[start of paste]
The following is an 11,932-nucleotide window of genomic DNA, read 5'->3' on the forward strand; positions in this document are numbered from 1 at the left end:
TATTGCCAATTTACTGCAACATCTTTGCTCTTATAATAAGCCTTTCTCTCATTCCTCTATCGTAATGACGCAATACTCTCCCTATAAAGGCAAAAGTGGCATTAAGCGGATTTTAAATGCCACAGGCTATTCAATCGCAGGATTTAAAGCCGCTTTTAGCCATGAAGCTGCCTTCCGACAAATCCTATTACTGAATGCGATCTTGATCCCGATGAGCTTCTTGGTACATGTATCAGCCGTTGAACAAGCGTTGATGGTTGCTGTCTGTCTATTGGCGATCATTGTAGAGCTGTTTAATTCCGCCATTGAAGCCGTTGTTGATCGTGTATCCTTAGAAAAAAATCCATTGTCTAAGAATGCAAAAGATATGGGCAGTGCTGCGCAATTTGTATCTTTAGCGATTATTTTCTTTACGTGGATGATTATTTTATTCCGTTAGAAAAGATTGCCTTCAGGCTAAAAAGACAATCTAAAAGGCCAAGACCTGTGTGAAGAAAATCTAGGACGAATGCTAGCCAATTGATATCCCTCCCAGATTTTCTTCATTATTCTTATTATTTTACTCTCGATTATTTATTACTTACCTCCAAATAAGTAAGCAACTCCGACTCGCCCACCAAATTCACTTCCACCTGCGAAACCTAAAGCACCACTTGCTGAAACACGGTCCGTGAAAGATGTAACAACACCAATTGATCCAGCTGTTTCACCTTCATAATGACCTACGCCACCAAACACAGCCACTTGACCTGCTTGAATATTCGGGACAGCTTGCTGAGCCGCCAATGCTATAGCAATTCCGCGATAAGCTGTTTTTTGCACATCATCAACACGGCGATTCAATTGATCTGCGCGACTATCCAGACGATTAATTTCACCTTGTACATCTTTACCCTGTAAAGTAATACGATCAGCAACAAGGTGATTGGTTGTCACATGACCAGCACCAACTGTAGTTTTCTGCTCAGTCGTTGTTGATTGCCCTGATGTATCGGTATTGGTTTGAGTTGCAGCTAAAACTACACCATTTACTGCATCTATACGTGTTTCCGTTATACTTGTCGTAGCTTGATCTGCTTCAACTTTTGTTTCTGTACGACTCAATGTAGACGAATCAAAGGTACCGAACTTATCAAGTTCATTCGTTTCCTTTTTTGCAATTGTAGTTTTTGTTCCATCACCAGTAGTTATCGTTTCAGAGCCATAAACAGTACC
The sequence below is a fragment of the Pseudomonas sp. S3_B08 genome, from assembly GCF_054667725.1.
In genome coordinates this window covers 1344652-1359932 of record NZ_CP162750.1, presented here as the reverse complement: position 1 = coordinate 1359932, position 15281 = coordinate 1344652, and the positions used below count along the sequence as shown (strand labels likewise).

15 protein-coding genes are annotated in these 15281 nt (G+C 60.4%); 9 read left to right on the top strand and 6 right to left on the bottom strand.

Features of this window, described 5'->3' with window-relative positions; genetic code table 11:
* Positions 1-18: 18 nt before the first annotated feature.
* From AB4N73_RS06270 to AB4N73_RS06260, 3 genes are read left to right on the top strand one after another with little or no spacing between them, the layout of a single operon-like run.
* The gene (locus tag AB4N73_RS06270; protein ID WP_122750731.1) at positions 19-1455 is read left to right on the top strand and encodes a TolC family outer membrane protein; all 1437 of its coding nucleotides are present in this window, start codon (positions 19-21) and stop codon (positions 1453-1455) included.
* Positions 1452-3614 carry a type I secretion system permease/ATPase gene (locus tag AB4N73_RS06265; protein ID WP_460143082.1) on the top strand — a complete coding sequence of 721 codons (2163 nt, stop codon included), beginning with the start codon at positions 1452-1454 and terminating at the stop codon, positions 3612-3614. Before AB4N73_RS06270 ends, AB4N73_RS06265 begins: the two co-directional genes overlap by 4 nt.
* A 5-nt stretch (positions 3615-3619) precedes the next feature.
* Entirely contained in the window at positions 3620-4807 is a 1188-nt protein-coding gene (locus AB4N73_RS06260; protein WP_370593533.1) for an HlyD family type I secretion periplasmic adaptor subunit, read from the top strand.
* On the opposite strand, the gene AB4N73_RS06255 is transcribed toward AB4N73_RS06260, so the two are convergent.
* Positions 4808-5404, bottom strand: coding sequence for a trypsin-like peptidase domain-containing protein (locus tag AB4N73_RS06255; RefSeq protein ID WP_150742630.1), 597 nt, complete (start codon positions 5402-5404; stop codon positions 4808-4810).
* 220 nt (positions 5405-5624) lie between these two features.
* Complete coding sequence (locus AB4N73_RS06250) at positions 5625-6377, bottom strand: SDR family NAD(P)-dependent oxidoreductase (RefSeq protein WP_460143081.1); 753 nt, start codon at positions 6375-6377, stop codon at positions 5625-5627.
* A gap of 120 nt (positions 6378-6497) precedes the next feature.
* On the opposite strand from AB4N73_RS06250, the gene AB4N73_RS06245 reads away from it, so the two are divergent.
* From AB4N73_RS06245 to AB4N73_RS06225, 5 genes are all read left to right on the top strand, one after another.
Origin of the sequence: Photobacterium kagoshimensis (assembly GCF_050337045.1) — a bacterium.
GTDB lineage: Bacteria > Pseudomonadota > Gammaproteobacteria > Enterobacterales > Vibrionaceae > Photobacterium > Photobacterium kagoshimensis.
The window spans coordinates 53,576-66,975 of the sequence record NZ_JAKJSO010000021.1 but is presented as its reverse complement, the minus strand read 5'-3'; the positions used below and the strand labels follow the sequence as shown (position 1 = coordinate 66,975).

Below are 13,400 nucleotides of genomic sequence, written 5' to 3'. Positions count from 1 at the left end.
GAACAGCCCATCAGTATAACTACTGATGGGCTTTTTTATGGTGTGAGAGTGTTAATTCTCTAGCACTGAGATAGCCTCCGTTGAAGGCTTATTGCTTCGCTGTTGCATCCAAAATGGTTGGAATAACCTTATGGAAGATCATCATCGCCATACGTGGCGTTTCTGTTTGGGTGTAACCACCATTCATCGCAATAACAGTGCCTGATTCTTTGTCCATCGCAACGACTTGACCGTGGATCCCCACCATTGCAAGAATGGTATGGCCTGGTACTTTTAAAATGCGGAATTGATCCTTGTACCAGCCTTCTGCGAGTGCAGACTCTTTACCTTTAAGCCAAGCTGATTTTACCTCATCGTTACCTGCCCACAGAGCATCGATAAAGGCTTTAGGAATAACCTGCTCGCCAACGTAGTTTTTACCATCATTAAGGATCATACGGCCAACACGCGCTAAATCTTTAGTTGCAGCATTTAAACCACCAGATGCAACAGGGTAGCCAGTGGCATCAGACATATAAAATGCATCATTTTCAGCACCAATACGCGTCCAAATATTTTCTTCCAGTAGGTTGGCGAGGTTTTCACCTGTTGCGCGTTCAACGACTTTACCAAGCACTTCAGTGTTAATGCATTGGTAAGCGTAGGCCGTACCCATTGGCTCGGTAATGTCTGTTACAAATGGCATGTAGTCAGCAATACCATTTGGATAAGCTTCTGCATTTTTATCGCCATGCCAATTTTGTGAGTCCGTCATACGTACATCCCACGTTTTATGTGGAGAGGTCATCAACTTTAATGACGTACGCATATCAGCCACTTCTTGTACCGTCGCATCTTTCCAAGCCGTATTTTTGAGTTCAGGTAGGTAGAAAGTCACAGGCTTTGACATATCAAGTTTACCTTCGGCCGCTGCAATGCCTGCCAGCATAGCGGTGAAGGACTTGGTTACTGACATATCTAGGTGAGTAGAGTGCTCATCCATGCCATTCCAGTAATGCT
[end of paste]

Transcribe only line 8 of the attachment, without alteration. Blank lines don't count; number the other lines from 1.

* From AB4N73_RS06270 to AB4N73_RS06260, 3 genes are read left to right on the top strand one after another with little or no spacing between them, the layout of a single operon-like run.